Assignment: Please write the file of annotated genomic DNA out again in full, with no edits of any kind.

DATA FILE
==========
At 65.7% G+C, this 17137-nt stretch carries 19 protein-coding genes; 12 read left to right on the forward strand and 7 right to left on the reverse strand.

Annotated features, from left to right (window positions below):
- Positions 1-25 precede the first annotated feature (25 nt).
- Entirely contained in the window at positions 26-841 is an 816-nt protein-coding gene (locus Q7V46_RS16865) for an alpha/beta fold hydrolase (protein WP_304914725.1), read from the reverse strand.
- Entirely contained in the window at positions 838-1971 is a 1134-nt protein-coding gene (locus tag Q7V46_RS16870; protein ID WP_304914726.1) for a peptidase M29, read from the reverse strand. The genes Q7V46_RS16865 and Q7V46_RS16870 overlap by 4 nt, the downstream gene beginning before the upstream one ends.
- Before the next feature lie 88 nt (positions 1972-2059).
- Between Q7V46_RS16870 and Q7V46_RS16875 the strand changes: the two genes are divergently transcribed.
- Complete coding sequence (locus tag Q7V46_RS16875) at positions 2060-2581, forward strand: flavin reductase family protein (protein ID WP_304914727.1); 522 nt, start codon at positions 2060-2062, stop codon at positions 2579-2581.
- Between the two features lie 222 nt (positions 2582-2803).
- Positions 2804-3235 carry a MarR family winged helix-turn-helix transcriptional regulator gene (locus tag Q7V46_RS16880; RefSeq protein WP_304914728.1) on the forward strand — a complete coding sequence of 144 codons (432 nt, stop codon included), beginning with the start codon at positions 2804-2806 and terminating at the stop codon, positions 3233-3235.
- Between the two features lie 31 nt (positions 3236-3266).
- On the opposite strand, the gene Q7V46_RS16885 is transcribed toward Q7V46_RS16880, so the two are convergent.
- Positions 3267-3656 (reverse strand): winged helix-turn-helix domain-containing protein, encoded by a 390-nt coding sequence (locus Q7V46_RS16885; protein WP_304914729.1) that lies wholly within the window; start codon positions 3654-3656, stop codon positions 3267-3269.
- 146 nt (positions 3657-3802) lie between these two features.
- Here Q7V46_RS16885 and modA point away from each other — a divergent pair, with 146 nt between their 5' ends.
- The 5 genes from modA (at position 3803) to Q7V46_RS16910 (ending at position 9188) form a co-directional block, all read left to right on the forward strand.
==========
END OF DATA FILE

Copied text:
At 65.7% G+C, this 17137-nt stretch carries 19 protein-coding genes; 12 read left to right on the forward strand and 7 right to left on the reverse strand.

Annotated features, from left to right (window positions below):
- Positions 1-25 precede the first annotated feature (25 nt).
- Entirely contained in the window at positions 26-841 is an 816-nt protein-coding gene (locus Q7V46_RS16865) for an alpha/beta fold hydrolase (protein WP_304914725.1), read from the reverse strand.
- Entirely contained in the window at positions 838-1971 is a 1134-nt protein-coding gene (locus tag Q7V46_RS16870; protein ID WP_304914726.1) for a peptidase M29, read from the reverse strand. The genes Q7V46_RS16865 and Q7V46_RS16870 overlap by 4 nt, the downstream gene beginning before the upstream one ends.
- Before the next feature lie 88 nt (positions 1972-2059).
- Between Q7V46_RS16870 and Q7V46_RS16875 the strand changes: the two genes are divergently transcribed.
- Complete coding sequence (locus tag Q7V46_RS16875) at positions 2060-2581, forward strand: flavin reductase family protein (protein ID WP_304914727.1); 522 nt, start codon at positions 2060-2062, stop codon at positions 2579-2581.
- Between the two features lie 222 nt (positions 2582-2803).
- Positions 2804-3235 carry a MarR family winged helix-turn-helix transcriptional regulator gene (locus tag Q7V46_RS16880; RefSeq protein WP_304914728.1) on the forward strand — a complete coding sequence of 144 codons (432 nt, stop codon included), beginning with the start codon at positions 2804-2806 and terminating at the stop codon, positions 3233-3235.
- Between the two features lie 31 nt (positions 3236-3266).
- On the opposite strand, the gene Q7V46_RS16885 is transcribed toward Q7V46_RS16880, so the two are convergent.
- Positions 3267-3656 (reverse strand): winged helix-turn-helix domain-containing protein, encoded by a 390-nt coding sequence (locus Q7V46_RS16885; protein WP_304914729.1) that lies wholly within the window; start codon positions 3654-3656, stop codon positions 3267-3269.
- 146 nt (positions 3657-3802) lie between these two features.
- Here Q7V46_RS16885 and modA point away from each other — a divergent pair, with 146 nt between their 5' ends.
- The 5 genes from modA (at position 3803) to Q7V46_RS16910 (ending at position 9188) form a co-directional block, all read left to right on the forward strand.